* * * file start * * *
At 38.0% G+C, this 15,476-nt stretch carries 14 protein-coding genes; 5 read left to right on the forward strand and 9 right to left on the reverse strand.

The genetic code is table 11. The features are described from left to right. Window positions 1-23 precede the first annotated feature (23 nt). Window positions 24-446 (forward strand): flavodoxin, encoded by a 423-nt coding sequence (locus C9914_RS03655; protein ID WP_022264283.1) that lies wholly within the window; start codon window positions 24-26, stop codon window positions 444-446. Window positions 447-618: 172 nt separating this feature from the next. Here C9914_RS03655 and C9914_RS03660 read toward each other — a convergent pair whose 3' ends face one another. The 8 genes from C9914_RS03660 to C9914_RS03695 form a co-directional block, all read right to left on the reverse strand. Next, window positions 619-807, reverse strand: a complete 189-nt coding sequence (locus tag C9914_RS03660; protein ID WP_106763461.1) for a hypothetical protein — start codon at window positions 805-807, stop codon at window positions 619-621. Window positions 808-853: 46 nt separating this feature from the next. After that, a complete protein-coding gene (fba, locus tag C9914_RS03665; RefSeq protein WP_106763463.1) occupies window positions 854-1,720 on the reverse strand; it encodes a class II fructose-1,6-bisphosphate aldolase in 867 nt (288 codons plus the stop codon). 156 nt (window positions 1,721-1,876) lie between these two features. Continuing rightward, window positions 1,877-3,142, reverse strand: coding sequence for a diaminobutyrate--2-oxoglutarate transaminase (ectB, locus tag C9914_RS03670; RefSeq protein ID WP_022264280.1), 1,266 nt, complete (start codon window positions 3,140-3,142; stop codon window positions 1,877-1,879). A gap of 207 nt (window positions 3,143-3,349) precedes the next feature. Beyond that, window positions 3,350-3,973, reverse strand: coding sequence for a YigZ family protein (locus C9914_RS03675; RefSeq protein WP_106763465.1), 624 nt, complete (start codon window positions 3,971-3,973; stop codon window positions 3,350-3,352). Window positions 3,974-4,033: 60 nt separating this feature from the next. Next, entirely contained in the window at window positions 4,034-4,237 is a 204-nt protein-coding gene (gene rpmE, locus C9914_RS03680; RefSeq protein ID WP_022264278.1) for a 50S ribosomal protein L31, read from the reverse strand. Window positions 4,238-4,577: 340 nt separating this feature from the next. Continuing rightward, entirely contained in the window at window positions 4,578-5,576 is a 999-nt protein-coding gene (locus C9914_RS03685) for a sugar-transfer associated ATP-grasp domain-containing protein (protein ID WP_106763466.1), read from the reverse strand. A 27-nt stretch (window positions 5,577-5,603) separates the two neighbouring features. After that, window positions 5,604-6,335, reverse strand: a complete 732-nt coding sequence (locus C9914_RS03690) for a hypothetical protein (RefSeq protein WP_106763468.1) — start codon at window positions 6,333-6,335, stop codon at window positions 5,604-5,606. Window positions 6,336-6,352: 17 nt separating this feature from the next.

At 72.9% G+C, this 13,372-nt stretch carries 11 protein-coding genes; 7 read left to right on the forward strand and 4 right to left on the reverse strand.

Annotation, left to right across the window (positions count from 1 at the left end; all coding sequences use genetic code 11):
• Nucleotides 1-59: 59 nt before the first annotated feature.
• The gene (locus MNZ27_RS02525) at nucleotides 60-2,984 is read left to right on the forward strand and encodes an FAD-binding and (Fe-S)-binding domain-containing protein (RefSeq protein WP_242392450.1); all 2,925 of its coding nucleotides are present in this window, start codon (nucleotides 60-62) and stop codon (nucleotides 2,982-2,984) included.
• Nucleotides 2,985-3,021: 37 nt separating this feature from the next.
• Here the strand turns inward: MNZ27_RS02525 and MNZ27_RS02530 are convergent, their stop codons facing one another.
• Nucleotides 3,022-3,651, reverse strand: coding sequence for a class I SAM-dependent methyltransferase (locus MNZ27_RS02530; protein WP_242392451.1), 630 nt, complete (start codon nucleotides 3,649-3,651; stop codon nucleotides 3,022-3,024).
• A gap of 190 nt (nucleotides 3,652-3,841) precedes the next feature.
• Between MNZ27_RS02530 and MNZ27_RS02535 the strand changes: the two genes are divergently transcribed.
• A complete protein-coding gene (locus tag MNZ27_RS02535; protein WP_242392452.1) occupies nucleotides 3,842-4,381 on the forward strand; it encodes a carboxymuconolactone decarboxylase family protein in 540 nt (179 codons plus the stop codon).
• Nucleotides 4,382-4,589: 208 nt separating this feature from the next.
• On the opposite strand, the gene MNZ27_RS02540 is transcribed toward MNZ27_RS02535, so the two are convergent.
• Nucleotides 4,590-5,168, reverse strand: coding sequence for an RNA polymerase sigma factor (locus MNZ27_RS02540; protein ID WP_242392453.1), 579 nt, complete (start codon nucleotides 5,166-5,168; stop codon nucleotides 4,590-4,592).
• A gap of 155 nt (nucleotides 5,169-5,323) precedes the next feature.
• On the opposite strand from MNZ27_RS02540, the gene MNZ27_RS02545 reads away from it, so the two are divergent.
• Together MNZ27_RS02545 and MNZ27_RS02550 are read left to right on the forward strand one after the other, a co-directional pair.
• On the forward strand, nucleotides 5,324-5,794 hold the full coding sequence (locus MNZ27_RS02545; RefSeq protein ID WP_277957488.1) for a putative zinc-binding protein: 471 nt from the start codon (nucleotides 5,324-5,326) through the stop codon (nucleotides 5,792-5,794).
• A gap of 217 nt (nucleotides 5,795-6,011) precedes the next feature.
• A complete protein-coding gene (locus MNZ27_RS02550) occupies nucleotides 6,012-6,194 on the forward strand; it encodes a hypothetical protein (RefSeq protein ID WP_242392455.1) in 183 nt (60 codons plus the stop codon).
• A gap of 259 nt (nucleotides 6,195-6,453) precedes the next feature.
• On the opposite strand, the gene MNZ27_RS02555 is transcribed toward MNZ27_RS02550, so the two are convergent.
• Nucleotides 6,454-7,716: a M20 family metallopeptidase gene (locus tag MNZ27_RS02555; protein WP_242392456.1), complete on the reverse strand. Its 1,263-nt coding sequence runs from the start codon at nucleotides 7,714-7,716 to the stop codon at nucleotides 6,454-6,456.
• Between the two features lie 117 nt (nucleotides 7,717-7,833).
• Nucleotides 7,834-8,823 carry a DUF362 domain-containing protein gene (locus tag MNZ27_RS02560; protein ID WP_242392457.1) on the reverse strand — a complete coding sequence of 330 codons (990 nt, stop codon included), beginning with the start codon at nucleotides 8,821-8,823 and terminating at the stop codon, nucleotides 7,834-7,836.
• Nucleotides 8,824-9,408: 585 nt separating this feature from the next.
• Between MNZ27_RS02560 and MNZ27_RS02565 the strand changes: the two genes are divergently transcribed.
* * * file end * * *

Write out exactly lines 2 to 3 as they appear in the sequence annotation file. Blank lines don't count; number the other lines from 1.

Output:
The genetic code is table 11. The features are described from left to right. Window positions 1-23 precede the first annotated feature (23 nt). Window positions 24-446 (forward strand): flavodoxin, encoded by a 423-nt coding sequence (locus C9914_RS03655; protein ID WP_022264283.1) that lies wholly within the window; start codon window positions 24-26, stop codon window positions 444-446. Window positions 447-618: 172 nt separating this feature from the next. Here C9914_RS03655 and C9914_RS03660 read toward each other — a convergent pair whose 3' ends face one another. The 8 genes from C9914_RS03660 to C9914_RS03695 form a co-directional block, all read right to left on the reverse strand. Next, window positions 619-807, reverse strand: a complete 189-nt coding sequence (locus tag C9914_RS03660; protein ID WP_106763461.1) for a hypothetical protein — start codon at window positions 805-807, stop codon at window positions 619-621. Window positions 808-853: 46 nt separating this feature from the next. After that, a complete protein-coding gene (fba, locus tag C9914_RS03665; RefSeq protein WP_106763463.1) occupies window positions 854-1,720 on the reverse strand; it encodes a class II fructose-1,6-bisphosphate aldolase in 867 nt (288 codons plus the stop codon). 156 nt (window positions 1,721-1,876) lie between these two features. Continuing rightward, window positions 1,877-3,142, reverse strand: coding sequence for a diaminobutyrate--2-oxoglutarate transaminase (ectB, locus tag C9914_RS03670; RefSeq protein ID WP_022264280.1), 1,266 nt, complete (start codon window positions 3,140-3,142; stop codon window positions 1,877-1,879). A gap of 207 nt (window positions 3,143-3,349) precedes the next feature. Beyond that, window positions 3,350-3,973, reverse strand: coding sequence for a YigZ family protein (locus C9914_RS03675; RefSeq protein WP_106763465.1), 624 nt, complete (start codon window positions 3,971-3,973; stop codon window positions 3,350-3,352). Window positions 3,974-4,033: 60 nt separating this feature from the next. Next, entirely contained in the window at window positions 4,034-4,237 is a 204-nt protein-coding gene (gene rpmE, locus C9914_RS03680; RefSeq protein ID WP_022264278.1) for a 50S ribosomal protein L31, read from the reverse strand. Window positions 4,238-4,577: 340 nt separating this feature from the next. Continuing rightward, entirely contained in the window at window positions 4,578-5,576 is a 999-nt protein-coding gene (locus C9914_RS03685) for a sugar-transfer associated ATP-grasp domain-containing protein (protein ID WP_106763466.1), read from the reverse strand. A 27-nt stretch (window positions 5,577-5,603) separates the two neighbouring features. After that, window positions 5,604-6,335, reverse strand: a complete 732-nt coding sequence (locus C9914_RS03690) for a hypothetical protein (RefSeq protein WP_106763468.1) — start codon at window positions 6,333-6,335, stop codon at window positions 5,604-5,606. Window positions 6,336-6,352: 17 nt separating this feature from the next.

At 72.9% G+C, this 13,372-nt stretch carries 11 protein-coding genes; 7 read left to right on the forward strand and 4 right to left on the reverse strand.